Provider Feedback Reduces Unindicated Transfusions In Orthopaedic Surgery

From the 2018 HVPAA National Conference

Raj Amin (Johns Hopkins Hospital), Robert Sterling (Johns Hopkins Hospital), Steven Frank (Department of Anesthesiology and Critical Care Medicine, Johns Hopkins University, Baltimore, Maryland), James Ficke (Johns Hopkins Hospital), Adam Levin (Johns Hopkins Hospital)


Multifaceted blood-management programs are a well described means of reducing out of guideline transfusions. Sustained education and feedback measures are a common component of these programs, but are time intensive. Moreover, the efficacy of this feedback in altering surgical provider transfusion practices is not well defined.


To evaluate the effect of individual provider education and feedback on the appropriateness of allogenic red blood cell transfusion use in a tertiary care academic orthopaedic surgery department.


In February 2016, our department began giving providers individualized monthly feedback regarding their transfusion utilization and adherence to recommended guidelines. We conducted a retrospective chart review to compare the adherence to recommended guidelines for transfusions in the pre-feedback (2/2015-1/2016) and post-feedback (3/2016-2/2017) cohorts. Appropriateness of transfusions was based upon our institutional guidelines of transfusion for Hb <7 g/dl in asymptomatic patients or Hb <8 g/dl in those with active cardiac disease or symptomatic anemia. Any transfusion in response to a hemoglobin <7 was considered appropriate, as were transfusions between 7-8 with appropriate clinical indication.  Out of guideline transfusions were defined as lack of medical record documentation for transfusion necessity in patients with a Hb >7 g/dl, or multiple-unit transfusions without a Hb recheck after the first unit. Statistical comparison was done with t-tests, Mann-Whitney, and Chi squared analyses, with P < 0.05 defining significance.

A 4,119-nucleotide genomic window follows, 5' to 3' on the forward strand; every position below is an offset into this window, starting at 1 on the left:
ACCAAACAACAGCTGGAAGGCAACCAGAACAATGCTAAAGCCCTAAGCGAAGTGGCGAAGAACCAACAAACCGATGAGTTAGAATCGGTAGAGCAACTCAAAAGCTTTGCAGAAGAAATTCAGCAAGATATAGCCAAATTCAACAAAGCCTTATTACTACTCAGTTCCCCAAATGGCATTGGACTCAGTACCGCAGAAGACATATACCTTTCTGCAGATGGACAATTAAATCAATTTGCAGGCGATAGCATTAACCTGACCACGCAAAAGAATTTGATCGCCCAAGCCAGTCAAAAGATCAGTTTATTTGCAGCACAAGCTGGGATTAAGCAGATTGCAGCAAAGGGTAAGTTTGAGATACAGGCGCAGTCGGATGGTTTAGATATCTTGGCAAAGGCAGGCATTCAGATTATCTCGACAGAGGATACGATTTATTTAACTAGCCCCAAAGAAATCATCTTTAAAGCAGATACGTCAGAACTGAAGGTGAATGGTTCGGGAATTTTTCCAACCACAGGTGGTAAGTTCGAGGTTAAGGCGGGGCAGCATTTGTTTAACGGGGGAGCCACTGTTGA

There were 34.5 transfusions per month in the pre-feedback cohort and 22.0 in the post-feedback cohort (p = 0.003). There was no significant difference in the case volume, or complexity, between the two cohorts. Following the implementation of provider feedback, there were significantly fewer Hb 7-8 g/dl transfusions (14.2% pre v. 8.6% post, p=0.004) and transfusions above Hb >8 (5.2% pre v 2.5% post, p=0.02). Compared to the pre-feedback cohort, the number of indicated transfused increased by 33% in the post-feedback cohort (p=0.005), largely due to a decrease in 2-unit transfusion orders following the intervention. The number of unindicated transfusions decreased by 73% (p<0.001) following the intervention.


Our findings suggest that repeated direct provider feedback and education can be a strong component of the overall success of a comprehensive patient blood management program. We demonstrate that this program intervention was associated with a 73% reduction in out of guideline blood product transfusion orders by surgical providers.

Implications for the Patient

Unnecessary blood transfusions in orthoapedic surgery are associated with substantial patient level morbidity, including surgical site infection, increased length of stay and mortality. Therefore, measures which decrease out of guideline transfusion orders by providers